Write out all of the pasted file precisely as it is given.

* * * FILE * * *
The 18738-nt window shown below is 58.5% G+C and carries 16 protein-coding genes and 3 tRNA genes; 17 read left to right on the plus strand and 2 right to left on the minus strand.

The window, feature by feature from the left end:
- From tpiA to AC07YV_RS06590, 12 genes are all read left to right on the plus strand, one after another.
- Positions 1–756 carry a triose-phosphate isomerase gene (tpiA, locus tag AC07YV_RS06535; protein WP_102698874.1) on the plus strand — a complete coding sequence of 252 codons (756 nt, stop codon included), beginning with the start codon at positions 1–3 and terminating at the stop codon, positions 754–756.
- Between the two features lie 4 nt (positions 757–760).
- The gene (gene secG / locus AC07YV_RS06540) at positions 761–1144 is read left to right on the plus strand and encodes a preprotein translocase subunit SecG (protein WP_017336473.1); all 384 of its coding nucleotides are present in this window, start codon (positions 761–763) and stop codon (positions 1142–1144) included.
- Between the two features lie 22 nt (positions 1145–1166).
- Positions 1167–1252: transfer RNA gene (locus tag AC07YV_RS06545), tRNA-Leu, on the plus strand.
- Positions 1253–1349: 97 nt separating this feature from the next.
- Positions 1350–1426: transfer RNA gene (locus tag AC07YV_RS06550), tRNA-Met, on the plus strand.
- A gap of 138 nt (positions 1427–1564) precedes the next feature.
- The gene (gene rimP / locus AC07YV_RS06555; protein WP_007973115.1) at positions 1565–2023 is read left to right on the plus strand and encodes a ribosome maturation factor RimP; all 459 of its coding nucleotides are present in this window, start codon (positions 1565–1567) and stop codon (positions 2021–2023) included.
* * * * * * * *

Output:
The 18738-nt window shown below is 58.5% G+C and carries 16 protein-coding genes and 3 tRNA genes; 17 read left to right on the plus strand and 2 right to left on the minus strand.

The window, feature by feature from the left end:
- From tpiA to AC07YV_RS06590, 12 genes are all read left to right on the plus strand, one after another.
- Positions 1–756 carry a triose-phosphate isomerase gene (tpiA, locus tag AC07YV_RS06535; protein WP_102698874.1) on the plus strand — a complete coding sequence of 252 codons (756 nt, stop codon included), beginning with the start codon at positions 1–3 and terminating at the stop codon, positions 754–756.
- Between the two features lie 4 nt (positions 757–760).
- The gene (gene secG / locus AC07YV_RS06540) at positions 761–1144 is read left to right on the plus strand and encodes a preprotein translocase subunit SecG (protein WP_017336473.1); all 384 of its coding nucleotides are present in this window, start codon (positions 761–763) and stop codon (positions 1142–1144) included.
- Between the two features lie 22 nt (positions 1145–1166).
- Positions 1167–1252: transfer RNA gene (locus tag AC07YV_RS06545), tRNA-Leu, on the plus strand.
- Positions 1253–1349: 97 nt separating this feature from the next.
- Positions 1350–1426: transfer RNA gene (locus tag AC07YV_RS06550), tRNA-Met, on the plus strand.
- A gap of 138 nt (positions 1427–1564) precedes the next feature.
- The gene (gene rimP / locus AC07YV_RS06555; protein WP_007973115.1) at positions 1565–2023 is read left to right on the plus strand and encodes a ribosome maturation factor RimP; all 459 of its coding nucleotides are present in this window, start codon (positions 1565–1567) and stop codon (positions 2021–2023) included.